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The Culture of Italy Is Food

Our contributor explains how food defines the culture of her native Italy and informs La Dolce Vita of Il Bel Paese.

10:00 AM EST on December 4, 2023

An Italian Antipasto.

An Italian Antipasto.

Italian food culture is dedicated to the importance of slowing down and savoring a moment. In Italy, a meal is the purpose of the day – of a life. It is no secret that Italians take their food very seriously, and this is probably because it is intrinsic in our culture to make the most of every meal. The idea of revolving your day around when, where, and what you will eat may seem silly to Americans, but with further examination you begin to understand the sanctity of Italian food culture and how it leads to La Dolce Vita.

Eating in courses was one of the experiences I missed most when first dining in America. In Italy, especially on Sundays, when you sit down to your big meal for the day, you prepare to be occupied for a few hours. Typically, the meal will begin with il primo, a pasta dish such as a carbonara or linguine with clams. Following this you will be met with il secondo, a protein of some sort like a sumptuous veal or sausage accompanied by a light salad. After, is the tagliere, or as it would be called in America, the antipasti. This course consists of cured meats, fresh and aged cheeses, and bread. Bread is served with each course but is extra important with the tagliere. Once the table is cleared it is then time for il dolce. In my family it was usually someone’s task to grab a box of pastries from the local bakery, which included chocolate or powdered sugar covered profiteroles, tiny fruit tarts, and other sweet treats. These would always be enjoyed with a caffè or little espresso. Finally, the meal would end with some sort of fruit depending on the season. In Puglia, we often eat perfectly ripe figs, apricots, and watermelon. Although this type of meal could take up to five hours, it was always a pleasure and perfect moment spent with family drinking local wine and playing cards. It signified a celebration of togetherness, indulgence, local ingredients, and the simplicity of life.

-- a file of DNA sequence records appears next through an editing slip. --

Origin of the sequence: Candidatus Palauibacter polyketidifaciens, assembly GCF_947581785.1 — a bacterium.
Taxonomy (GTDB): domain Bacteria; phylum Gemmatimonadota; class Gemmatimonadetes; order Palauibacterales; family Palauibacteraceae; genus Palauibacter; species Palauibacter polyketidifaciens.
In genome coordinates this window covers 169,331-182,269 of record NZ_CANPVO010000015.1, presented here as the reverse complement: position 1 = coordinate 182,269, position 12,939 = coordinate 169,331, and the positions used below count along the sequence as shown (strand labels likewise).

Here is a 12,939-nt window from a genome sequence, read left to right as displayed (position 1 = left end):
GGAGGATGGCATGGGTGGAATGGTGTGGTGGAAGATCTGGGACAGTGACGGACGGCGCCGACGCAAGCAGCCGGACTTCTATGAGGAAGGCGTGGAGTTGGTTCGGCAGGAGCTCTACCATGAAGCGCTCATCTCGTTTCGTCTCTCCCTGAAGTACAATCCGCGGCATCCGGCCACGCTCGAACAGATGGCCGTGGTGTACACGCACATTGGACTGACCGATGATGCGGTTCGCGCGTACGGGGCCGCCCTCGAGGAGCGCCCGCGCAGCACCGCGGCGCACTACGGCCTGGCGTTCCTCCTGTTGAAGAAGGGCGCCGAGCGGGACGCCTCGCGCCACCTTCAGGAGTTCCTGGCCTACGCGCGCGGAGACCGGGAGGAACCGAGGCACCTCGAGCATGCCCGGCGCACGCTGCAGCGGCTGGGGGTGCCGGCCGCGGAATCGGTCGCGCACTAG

An Italian Farmer's Market.
An Italian Farmer's Market.

Although a Sunday meal cannot be achieved most weekdays because of how intricate and time-consuming it is, Italians make sure to pause the day for a meal even when they have to work. It always takes visitors by surprise when shops close until late afternoon to break for an extended lunch, but this practice is nonnegotiable for Italians. During the week, around half past noon, most people in Italy, including school children, will go home for lunch where the matriarch of the home typically prepares pasta. For me, this was a time when my nonna made sure everyone ate something homemade and delicious in the midst of a busy day. Afterwards, I would relax with my family and head to ‘il bar’, to accompany my dad and zio (uncle) for their afternoon caffé where I always enjoyed a cheeky gelato. If you were one of the lucky ones, your day's obligations would end here, and the rest of your afternoon was spent with friends and enjoying the day outside. The others returned to work or school, dreaming of what would be on the table for dinner.

These traditions are important to Italians because they add to a culture insistent that life is not about work but rather about enjoying yourself. Food creates an excuse to both indulge and to slow down. The simple act of taking a pause is one of the most significant aspects of Italian food culture and after so many centuries remain the highlight of every Italian's day.  

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